The critique clearly struck a nerve with the governor, who later returned to the topic after fielding several different questions, asking Hachey specifically when Beaton told him that he had no data to back up the legislation. He was told that the comments were made during a New England Council event “a couple of months ago.”
A spokeswoman for Beaton confirmed that Beaton attended a New England Council meeting on July 15, and the Council said it was an informal meeting with the group’s energy and environmental committee and that no video or audio recordings were made. Another administration official later said the Department of Public Utilities had opened a docket to explore long-term renewable energy contract and would be able to conduct more detailed financial analyses after specific proposals are submitted.
Baker told conference attendees that he expects his solar and hydropower bills to be considered by the Legislature this fall, and he encourages anyone who wanted to reach out to lawmakers to impress upon them the importance of action.
“I think it’s important for them to know that from our point of view this is something we would like to see them take up before the end of the calendar year as opposed to the end of the session,” he said.
While Baker said he thinks there’s “significant interest” in the Legislature in taking action on solar energy, he recalled that discussions during the last session revolving around hydropower and a more comprehensive energy bill with the Patrick administration faltered.
“Let’s hope past isn’t prologue on this,” Baker said.
Since taking office in January, Baker has held multiple meetings with New England governors about regional solutions to meeting energy demands and reducing prices, and last month he traveled to Newfoundland for meetings with governors and Eastern Canadian premiers on the topic.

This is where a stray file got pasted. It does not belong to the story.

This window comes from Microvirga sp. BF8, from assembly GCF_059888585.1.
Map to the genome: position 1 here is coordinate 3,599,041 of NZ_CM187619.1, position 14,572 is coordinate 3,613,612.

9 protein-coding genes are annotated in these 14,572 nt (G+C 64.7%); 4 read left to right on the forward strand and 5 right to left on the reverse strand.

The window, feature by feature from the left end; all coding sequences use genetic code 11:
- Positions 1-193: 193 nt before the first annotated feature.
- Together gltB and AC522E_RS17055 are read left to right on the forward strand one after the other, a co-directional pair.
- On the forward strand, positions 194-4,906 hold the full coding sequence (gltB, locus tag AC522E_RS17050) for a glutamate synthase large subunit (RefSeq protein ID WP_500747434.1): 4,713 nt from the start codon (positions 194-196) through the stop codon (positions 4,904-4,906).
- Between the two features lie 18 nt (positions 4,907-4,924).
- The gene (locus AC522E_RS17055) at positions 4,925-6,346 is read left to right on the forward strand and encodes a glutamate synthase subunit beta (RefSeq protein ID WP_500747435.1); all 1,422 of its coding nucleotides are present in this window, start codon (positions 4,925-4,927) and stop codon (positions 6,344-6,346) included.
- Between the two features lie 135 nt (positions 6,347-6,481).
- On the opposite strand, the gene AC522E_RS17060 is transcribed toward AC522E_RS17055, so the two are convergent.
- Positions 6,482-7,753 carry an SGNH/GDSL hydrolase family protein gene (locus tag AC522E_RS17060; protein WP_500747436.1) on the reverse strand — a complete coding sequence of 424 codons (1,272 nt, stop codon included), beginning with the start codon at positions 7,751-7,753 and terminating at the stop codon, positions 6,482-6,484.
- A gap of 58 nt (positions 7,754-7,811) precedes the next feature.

Based on the available research, Baker said “it’s hard to look at the data and not conclude” that additional natural gas capacity will be needed in New England. He said he’s also hopeful that the governors can find a way to build the transmission infrastructure necessary to import hydropower from Quebec.
“For us to be successful as a region, we need to behave like a region,” he said.
Some environmental groups have challenged the notion that New England requires additional natural gas capacity to meet growing demand, arguing that improved transmission infrastructure, efficiency programs and renewable energy sources could bridge the gap. [Attorney General Maura Healey, with funding from the Barr Foundation, has commissioned a study to determine how much natural gas, if any, the region needs.]
While in Canada, Baker said, the governors and premiers signed a resolution calling for a 35 percent to 45 percent reduction below 1990 levels in greenhouse gas emissions by 2030.
The governor said there was a lot of debate before the agreement was reached over whether to be more aggressive, and said he believed that “as the horizon gets a little clearer” it might be possible to move faster to curb emissions